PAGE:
Trying to filter GenX and other perfluorinated compounds out of our drinking water has been the focus of recent work by Dr. Detlef Knappe, an environmental engineering professor at NC State who spoke at Clean Cape Fear's Water Wednesday.
In addition to touting the effectiveness of reverse osmosis treatment systems, Knappe, who along with East Carolina pharmacology and toxicology professor Dr. Jamie DeWitt shared their knowledge of the contamination issue at Cape Fear Community College, said he and other researchers are in the beginning stages of studying GenX's effects on human health.
"I think the most important development is that there are plans in the works to conduct a health-based study," Knappe said. "Right now, it's just in the proposal stage and we will see if we get funding for such a study. I think that is the big missing link to understand how the drinking water exposure may link to human health effects."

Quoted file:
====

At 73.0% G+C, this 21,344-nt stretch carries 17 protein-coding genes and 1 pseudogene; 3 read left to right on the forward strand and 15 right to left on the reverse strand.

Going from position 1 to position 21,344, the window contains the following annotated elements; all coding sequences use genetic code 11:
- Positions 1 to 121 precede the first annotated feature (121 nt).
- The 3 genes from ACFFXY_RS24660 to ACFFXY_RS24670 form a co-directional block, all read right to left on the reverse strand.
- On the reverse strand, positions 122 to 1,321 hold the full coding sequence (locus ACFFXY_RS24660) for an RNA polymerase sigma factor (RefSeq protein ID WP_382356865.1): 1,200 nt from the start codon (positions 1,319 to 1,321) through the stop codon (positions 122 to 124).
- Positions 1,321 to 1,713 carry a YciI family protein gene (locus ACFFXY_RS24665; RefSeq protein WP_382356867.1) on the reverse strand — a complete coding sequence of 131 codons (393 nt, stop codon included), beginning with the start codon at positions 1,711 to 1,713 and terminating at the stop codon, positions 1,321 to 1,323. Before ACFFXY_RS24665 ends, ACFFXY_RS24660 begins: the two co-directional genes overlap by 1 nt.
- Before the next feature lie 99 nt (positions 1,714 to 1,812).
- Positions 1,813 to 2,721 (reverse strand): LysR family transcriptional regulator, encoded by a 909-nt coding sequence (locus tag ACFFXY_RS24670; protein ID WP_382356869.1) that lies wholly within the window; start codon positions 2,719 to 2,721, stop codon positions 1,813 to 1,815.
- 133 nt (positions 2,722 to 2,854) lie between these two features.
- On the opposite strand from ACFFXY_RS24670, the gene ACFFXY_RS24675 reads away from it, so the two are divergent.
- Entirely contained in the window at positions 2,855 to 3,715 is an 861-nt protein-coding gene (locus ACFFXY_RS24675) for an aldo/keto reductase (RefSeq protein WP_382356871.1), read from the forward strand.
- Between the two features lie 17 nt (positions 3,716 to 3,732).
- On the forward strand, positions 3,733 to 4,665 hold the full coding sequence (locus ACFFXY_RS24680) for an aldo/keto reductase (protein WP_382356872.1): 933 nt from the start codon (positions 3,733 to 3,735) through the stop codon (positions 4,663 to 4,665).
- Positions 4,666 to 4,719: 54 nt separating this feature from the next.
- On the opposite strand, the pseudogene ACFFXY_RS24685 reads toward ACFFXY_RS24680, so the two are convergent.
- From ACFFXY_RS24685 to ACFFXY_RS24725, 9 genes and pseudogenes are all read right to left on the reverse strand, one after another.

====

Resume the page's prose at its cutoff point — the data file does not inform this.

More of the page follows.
As for reverse osmosis being able to get GenX out of drinking water, Knappe said water samples were taken from Wilmington area homes. Researchers asked homeowners to flush their RV tank a couple of times to get a paired comparison between tap and RV-treated water.
Their findings were promising.
"Data collected from four or five households...show the reverse osmosis treatment systems will work effectively to remove GenX and also the other perfluorinated chemicals in the water," Knappe said. "We're still working on analysis for 1,4-dioxane, which has been mentioned as another contaminant of concern. We will share those data as they become available."
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